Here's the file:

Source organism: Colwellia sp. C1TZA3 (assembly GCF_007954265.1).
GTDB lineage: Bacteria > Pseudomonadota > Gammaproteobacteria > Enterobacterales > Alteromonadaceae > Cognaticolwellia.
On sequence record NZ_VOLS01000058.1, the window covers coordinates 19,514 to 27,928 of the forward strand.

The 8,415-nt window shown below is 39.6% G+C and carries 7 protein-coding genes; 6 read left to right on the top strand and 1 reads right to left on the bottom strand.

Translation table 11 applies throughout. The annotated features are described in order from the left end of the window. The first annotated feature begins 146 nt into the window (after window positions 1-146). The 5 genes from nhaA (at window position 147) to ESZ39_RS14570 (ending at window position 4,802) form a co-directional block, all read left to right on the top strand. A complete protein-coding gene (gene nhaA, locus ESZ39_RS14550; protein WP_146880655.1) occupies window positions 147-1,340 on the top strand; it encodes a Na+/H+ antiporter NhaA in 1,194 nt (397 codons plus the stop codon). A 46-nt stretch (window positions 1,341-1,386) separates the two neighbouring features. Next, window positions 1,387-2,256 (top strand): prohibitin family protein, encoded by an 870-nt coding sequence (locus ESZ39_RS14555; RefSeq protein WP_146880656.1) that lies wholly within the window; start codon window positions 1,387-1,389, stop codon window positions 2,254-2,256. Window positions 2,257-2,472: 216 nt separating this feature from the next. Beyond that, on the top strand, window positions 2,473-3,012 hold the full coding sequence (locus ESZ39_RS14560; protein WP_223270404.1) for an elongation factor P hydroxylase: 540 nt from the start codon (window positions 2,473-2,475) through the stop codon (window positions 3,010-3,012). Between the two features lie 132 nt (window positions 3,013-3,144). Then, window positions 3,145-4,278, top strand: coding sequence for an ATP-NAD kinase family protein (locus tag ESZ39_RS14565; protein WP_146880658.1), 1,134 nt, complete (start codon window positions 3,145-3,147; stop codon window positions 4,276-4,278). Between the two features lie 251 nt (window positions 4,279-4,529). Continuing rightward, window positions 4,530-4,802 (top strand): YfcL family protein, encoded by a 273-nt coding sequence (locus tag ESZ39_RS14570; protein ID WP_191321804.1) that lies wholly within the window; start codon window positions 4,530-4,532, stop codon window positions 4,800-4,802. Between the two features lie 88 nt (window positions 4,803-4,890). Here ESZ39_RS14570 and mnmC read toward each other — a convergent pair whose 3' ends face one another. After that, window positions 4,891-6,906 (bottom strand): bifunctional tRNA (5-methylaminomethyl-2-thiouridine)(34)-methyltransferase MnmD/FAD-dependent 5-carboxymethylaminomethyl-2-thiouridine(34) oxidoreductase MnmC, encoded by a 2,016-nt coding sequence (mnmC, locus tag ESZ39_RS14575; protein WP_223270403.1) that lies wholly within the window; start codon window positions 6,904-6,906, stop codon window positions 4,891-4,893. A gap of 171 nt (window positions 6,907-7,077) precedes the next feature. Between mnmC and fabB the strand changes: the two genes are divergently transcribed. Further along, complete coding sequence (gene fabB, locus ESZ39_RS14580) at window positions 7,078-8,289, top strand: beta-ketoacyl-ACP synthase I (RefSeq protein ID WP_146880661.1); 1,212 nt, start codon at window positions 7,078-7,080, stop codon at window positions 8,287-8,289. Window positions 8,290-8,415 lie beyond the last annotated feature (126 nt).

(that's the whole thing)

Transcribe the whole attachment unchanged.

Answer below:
Source organism: Colwellia sp. C1TZA3 (assembly GCF_007954265.1).
GTDB lineage: Bacteria > Pseudomonadota > Gammaproteobacteria > Enterobacterales > Alteromonadaceae > Cognaticolwellia.
On sequence record NZ_VOLS01000058.1, the window covers coordinates 19,514 to 27,928 of the forward strand.

The 8,415-nt window shown below is 39.6% G+C and carries 7 protein-coding genes; 6 read left to right on the top strand and 1 reads right to left on the bottom strand.

Translation table 11 applies throughout. The annotated features are described in order from the left end of the window. The first annotated feature begins 146 nt into the window (after window positions 1-146). The 5 genes from nhaA (at window position 147) to ESZ39_RS14570 (ending at window position 4,802) form a co-directional block, all read left to right on the top strand. A complete protein-coding gene (gene nhaA, locus ESZ39_RS14550; protein WP_146880655.1) occupies window positions 147-1,340 on the top strand; it encodes a Na+/H+ antiporter NhaA in 1,194 nt (397 codons plus the stop codon). A 46-nt stretch (window positions 1,341-1,386) separates the two neighbouring features. Next, window positions 1,387-2,256 (top strand): prohibitin family protein, encoded by an 870-nt coding sequence (locus ESZ39_RS14555; RefSeq protein WP_146880656.1) that lies wholly within the window; start codon window positions 1,387-1,389, stop codon window positions 2,254-2,256. Window positions 2,257-2,472: 216 nt separating this feature from the next. Beyond that, on the top strand, window positions 2,473-3,012 hold the full coding sequence (locus ESZ39_RS14560; protein WP_223270404.1) for an elongation factor P hydroxylase: 540 nt from the start codon (window positions 2,473-2,475) through the stop codon (window positions 3,010-3,012). Between the two features lie 132 nt (window positions 3,013-3,144). Then, window positions 3,145-4,278, top strand: coding sequence for an ATP-NAD kinase family protein (locus tag ESZ39_RS14565; protein WP_146880658.1), 1,134 nt, complete (start codon window positions 3,145-3,147; stop codon window positions 4,276-4,278). Between the two features lie 251 nt (window positions 4,279-4,529). Continuing rightward, window positions 4,530-4,802 (top strand): YfcL family protein, encoded by a 273-nt coding sequence (locus tag ESZ39_RS14570; protein ID WP_191321804.1) that lies wholly within the window; start codon window positions 4,530-4,532, stop codon window positions 4,800-4,802. Between the two features lie 88 nt (window positions 4,803-4,890). Here ESZ39_RS14570 and mnmC read toward each other — a convergent pair whose 3' ends face one another. After that, window positions 4,891-6,906 (bottom strand): bifunctional tRNA (5-methylaminomethyl-2-thiouridine)(34)-methyltransferase MnmD/FAD-dependent 5-carboxymethylaminomethyl-2-thiouridine(34) oxidoreductase MnmC, encoded by a 2,016-nt coding sequence (mnmC, locus tag ESZ39_RS14575; protein WP_223270403.1) that lies wholly within the window; start codon window positions 6,904-6,906, stop codon window positions 4,891-4,893. A gap of 171 nt (window positions 6,907-7,077) precedes the next feature. Between mnmC and fabB the strand changes: the two genes are divergently transcribed. Further along, complete coding sequence (gene fabB, locus ESZ39_RS14580) at window positions 7,078-8,289, top strand: beta-ketoacyl-ACP synthase I (RefSeq protein ID WP_146880661.1); 1,212 nt, start codon at window positions 7,078-7,080, stop codon at window positions 8,287-8,289. Window positions 8,290-8,415 lie beyond the last annotated feature (126 nt).